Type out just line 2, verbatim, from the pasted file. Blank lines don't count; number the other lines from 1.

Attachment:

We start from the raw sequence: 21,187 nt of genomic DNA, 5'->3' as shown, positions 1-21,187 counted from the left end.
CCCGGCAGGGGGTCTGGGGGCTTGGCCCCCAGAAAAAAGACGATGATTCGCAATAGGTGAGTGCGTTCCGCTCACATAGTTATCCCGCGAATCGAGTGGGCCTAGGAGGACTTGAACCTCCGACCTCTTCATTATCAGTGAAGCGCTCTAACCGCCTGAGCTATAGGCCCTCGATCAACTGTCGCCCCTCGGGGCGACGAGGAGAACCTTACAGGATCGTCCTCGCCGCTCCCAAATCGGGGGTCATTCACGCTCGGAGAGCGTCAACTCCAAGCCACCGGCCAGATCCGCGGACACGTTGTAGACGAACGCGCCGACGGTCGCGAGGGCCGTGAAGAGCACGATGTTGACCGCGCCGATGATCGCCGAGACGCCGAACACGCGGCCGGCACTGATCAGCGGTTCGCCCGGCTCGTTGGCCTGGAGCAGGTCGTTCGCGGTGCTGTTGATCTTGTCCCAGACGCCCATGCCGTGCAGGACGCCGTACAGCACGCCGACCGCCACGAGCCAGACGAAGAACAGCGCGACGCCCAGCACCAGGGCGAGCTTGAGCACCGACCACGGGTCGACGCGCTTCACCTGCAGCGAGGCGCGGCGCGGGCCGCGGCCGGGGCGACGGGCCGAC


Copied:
CCCGGCAGGGGGTCTGGGGGCTTGGCCCCCAGAAAAAAGACGATGATTCGCAATAGGTGAGTGCGTTCCGCTCACATAGTTATCCCGCGAATCGAGTGGGCCTAGGAGGACTTGAACCTCCGACCTCTTCATTATCAGTGAAGCGCTCTAACCGCCTGAGCTATAGGCCCTCGATCAACTGTCGCCCCTCGGGGCGACGAGGAGAACCTTACAGGATCGTCCTCGCCGCTCCCAAATCGGGGGTCATTCACGCTCGGAGAGCGTCAACTCCAAGCCACCGGCCAGATCCGCGGACACGTTGTAGACGAACGCGCCGACGGTCGCGAGGGCCGTGAAGAGCACGATGTTGACCGCGCCGATGATCGCCGAGACGCCGAACACGCGGCCGGCACTGATCAGCGGTTCGCCCGGCTCGTTGGCCTGGAGCAGGTCGTTCGCGGTGCTGTTGATCTTGTCCCAGACGCCCATGCCGTGCAGGACGCCGTACAGCACGCCGACCGCCACGAGCCAGACGAAGAACAGCGCGACGCCCAGCACCAGGGCGAGCTTGAGCACCGACCACGGGTCGACGCGCTTCACCTGCAGCGAGGCGCGGCGCGGGCCGCGGCCGGGGCGACGGGCCGAC